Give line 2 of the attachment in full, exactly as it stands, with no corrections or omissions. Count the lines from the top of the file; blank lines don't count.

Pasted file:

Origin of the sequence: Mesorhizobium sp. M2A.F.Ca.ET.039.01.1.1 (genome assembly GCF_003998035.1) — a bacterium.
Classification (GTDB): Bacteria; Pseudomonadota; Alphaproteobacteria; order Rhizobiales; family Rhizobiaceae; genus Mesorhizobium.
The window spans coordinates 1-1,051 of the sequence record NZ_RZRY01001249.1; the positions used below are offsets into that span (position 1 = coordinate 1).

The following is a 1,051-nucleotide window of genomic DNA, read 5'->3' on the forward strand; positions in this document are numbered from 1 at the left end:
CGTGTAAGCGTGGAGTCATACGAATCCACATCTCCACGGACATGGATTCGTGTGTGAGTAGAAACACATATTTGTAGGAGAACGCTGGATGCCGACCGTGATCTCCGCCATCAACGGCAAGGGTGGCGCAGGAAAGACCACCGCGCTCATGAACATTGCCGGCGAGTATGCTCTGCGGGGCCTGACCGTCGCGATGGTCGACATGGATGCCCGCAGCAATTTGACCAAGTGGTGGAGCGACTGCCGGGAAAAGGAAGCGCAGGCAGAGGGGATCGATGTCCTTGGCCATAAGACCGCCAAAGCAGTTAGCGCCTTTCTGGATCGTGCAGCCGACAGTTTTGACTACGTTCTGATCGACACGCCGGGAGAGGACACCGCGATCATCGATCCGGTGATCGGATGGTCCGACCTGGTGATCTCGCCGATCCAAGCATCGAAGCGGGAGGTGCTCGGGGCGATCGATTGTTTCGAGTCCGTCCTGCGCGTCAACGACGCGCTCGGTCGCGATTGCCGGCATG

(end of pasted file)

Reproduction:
Classification (GTDB): Bacteria; Pseudomonadota; Alphaproteobacteria; order Rhizobiales; family Rhizobiaceae; genus Mesorhizobium.